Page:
Thermal Energy Storage Aggregate using Low-Cost Organic Phase Change Materials
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The extent of energy economization of the structure depends on the thermal envelope performance. Thus, creating building materials capable of enhancing energy efficiency in the buildings is crucial. On the other hand, the icing of pavements during cold temperatures represents significant pedestrian and vehicle safety concerns. De-icing salts and other routine winter maintenance activities are intended to improve safety but have considerable cost and environmental runoff concerns and cause decreased infrastructure lifespan. As a remedy, the literature has recently investigated using different phase change material (PCM) types and their incorporation techniques into cement-based materials (CBMs). The outcome of such analysis has demonstrated similar negative and positive impacts on the overall performance of CBMs. So, it is challenging for the researchers to select one PCM type or incorporate a technique over the other. But, if appropriate PCMs and means of integration are employed, they can minimize these undesirable properties of PCMs on the CBMs. This study has developed thermal energy storage aggregates (TESA) to cope with the aforementioned problems. TESA is made through vacuum impregnation of expanded clay lightweight aggregate (LWA) with low-cost and widely available organic PCMs such as individual or blends of coconut oil (CO), soybean oil (SO), and paraffin wax (PW). TESA is coated with anti-bleeding materials to prevent leakage. TESA is made to produce concrete with good thermal, durability, and mechanical properties. This study's findings showed that the differential scanning calorimetry (DSC) analysis of the as-received PW or prepared PWSO and COSO or after multiple thermal cycles showed high latent heat of fusions necessary to store a large quantity of heat. A wide range of melting points could be suitable for different degrees of phase transitions. Vacuum impregnated TESA showed PCMs absorption capacity of 30.20% for PW, 28.00% for PWSO, and 27.42% for COSO. Moreover, to prevent leakage, the TESA was coated with latex. The application of low-cost/widely available PCMs/TESA, developed in this study, can be beneficial for improving the thermal infrastructure performance in different weather conditions such as summer and winter. In summer, TESA concrete developed better thermal performance due to the sensible and latent heat behaviour of PCMs impregnated in TESA. TESA enhanced the thermal conductivities but slightly decreased the compressive strength of concrete compared to the control. However, at the top surface layer of concrete, about 25 mm thick, TESA concrete stored a large quantity of heat due to sensible and latent heat mechanisms occurring during the absorption of sunlight; thus, TESA concrete provided higher thermal insulation than the control sample. Therefore, TESA may control and minimize the temperature fluctuation in concrete and could utilize it to enhance the thermal inertia of buildings during hot seasons or tropical climates. In winter, TESA concrete showed the relative contribution of both sensible and latent heat storage behaviours. A methodology considering system energy input and discharge using a battery storage analogy is presented, allowing heat movement quantification under actual winter conditions. TESA concrete demonstrated the most significant increase in heat storage and delayed freezing. While many studies have shown PW to provide good high-temperature behaviour, the relatively high melting point means that only PW can realize sensible heat improvement alone. Thus, blending SO with PW or CO enhanced the thermal performance of concrete in the winter season by leveraging the lower melting points and latent heat capacity. TESA concrete is one potential approach requiring little operational management to reduce the amount of de-icing salts or other winter maintenance while minimizing environmental impacts and safety concerns. Hence, TESA could provide a sustainable and feasible option for cold regions. This study demonstrated the positive impacts of low-cost PCMs in producing new building materials capable of providing excellent thermal insulation in summer, and great resisting freezing and thawing cycles in winter, thus improving the thermal infrastructure performance in developed/developing countries in different weather conditions.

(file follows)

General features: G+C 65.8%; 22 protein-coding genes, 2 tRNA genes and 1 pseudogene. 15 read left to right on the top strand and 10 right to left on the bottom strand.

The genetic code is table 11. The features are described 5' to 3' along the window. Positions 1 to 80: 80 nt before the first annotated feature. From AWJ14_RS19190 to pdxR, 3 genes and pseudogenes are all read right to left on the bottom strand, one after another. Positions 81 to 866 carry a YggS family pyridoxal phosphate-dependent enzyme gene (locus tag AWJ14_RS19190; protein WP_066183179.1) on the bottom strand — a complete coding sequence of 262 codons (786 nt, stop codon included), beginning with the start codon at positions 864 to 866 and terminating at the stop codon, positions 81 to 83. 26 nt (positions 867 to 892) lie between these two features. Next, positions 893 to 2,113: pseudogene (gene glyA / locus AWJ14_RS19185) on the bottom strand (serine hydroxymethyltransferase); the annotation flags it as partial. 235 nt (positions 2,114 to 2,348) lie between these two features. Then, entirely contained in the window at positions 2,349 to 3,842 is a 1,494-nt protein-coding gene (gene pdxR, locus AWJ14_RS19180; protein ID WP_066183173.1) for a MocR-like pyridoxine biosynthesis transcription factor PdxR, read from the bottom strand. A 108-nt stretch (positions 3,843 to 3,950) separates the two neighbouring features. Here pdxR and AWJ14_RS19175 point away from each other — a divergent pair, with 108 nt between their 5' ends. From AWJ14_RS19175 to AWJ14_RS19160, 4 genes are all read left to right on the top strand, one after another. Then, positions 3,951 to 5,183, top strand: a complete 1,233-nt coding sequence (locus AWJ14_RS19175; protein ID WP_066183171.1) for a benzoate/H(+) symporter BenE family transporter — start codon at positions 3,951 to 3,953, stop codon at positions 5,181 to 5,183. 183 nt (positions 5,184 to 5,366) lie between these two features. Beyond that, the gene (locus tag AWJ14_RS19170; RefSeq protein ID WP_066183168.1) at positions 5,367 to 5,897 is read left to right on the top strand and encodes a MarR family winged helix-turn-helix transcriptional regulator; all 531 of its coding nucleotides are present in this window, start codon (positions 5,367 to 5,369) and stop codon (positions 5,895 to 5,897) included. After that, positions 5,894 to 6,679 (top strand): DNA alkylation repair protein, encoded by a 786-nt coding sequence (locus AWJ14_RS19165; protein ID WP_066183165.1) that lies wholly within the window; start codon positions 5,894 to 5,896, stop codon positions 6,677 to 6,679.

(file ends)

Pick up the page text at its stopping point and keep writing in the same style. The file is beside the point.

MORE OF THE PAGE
Table of Contents
Introduction -- Literature Review -- Methodology -- Assessment of low cost organic phase change materials for improving infrastructure thermal performance -- Performance investigation of low-cost PCM-modified concrete in high operating temperature conditions -- Low-cost PCM-modified concrete for reducing deicing needs -- Conclusion and further studies
Ph.D (Doctor of Philosophy)